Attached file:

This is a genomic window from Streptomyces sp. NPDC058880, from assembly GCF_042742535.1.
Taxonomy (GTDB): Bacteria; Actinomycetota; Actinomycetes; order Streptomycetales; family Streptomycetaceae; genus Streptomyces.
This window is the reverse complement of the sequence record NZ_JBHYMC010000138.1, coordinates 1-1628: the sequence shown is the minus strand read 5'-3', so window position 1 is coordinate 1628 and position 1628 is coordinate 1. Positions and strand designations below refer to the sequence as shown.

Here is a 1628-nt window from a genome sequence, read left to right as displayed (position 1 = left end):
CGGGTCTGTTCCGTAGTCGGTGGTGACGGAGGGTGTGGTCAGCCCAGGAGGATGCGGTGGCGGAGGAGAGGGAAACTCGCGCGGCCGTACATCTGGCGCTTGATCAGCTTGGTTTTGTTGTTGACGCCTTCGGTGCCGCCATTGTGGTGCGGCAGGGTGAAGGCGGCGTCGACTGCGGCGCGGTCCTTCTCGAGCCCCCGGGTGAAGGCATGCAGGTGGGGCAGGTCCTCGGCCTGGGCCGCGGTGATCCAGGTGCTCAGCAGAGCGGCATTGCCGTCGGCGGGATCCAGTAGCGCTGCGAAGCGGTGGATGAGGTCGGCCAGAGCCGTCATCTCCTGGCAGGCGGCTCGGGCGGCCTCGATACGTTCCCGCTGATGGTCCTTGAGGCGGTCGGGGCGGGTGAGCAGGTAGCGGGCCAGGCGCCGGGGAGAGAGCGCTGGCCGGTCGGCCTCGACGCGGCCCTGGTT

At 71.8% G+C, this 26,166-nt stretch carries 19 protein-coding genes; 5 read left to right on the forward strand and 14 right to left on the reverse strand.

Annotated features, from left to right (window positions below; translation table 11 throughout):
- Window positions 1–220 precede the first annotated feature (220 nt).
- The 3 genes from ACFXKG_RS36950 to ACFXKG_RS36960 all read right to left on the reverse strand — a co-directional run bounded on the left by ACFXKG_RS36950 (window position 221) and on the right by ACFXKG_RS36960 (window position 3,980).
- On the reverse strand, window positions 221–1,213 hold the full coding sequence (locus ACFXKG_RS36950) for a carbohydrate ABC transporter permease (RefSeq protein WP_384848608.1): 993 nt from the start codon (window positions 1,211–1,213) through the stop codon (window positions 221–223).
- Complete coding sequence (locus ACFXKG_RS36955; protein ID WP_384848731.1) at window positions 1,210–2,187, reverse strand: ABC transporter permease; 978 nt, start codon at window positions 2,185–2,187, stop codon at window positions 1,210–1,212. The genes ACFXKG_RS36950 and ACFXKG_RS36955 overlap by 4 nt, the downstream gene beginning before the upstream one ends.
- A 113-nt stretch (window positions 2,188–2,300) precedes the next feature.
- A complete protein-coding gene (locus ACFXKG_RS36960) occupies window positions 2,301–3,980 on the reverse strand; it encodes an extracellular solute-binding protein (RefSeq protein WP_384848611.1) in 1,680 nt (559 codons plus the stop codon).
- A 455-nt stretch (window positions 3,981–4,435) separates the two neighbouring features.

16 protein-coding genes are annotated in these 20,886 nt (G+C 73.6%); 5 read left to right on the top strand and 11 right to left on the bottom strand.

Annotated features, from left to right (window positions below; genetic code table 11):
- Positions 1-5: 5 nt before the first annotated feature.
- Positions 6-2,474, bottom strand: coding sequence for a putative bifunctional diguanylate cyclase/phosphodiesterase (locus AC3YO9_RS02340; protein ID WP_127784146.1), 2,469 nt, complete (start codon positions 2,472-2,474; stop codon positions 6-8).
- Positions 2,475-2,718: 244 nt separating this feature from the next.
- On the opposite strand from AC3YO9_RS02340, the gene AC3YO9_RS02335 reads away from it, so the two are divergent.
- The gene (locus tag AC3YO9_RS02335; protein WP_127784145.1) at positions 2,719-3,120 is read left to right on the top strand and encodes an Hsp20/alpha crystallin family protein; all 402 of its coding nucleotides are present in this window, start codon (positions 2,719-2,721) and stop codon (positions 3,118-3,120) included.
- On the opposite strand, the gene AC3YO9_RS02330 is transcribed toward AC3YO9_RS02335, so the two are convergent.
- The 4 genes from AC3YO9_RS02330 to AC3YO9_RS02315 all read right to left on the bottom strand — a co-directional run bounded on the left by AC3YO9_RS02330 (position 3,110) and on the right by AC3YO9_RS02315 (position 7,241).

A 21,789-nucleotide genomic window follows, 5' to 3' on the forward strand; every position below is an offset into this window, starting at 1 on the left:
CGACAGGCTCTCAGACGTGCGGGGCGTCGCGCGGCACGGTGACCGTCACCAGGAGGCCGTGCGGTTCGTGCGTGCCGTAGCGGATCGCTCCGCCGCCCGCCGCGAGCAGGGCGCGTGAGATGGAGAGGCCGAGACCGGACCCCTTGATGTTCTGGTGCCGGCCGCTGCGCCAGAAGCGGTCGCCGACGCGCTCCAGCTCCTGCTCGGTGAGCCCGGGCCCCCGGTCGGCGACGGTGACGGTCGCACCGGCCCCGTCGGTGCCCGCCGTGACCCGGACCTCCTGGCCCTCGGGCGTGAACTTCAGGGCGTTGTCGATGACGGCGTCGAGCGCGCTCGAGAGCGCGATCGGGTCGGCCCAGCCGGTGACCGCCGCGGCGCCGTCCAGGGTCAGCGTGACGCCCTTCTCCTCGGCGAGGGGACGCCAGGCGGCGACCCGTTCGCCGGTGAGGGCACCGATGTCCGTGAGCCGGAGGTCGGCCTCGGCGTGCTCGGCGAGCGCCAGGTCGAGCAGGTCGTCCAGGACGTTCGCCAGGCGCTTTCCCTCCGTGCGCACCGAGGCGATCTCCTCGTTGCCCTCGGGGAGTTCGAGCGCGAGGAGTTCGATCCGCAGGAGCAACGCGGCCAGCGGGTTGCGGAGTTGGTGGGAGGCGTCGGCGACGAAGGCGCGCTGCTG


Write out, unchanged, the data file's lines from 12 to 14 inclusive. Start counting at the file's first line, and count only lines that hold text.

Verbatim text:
- A 113-nt stretch (window positions 2,188–2,300) precedes the next feature.
- A complete protein-coding gene (locus ACFXKG_RS36960) occupies window positions 2,301–3,980 on the reverse strand; it encodes an extracellular solute-binding protein (RefSeq protein WP_384848611.1) in 1,680 nt (559 codons plus the stop codon).
- A 455-nt stretch (window positions 3,981–4,435) separates the two neighbouring features.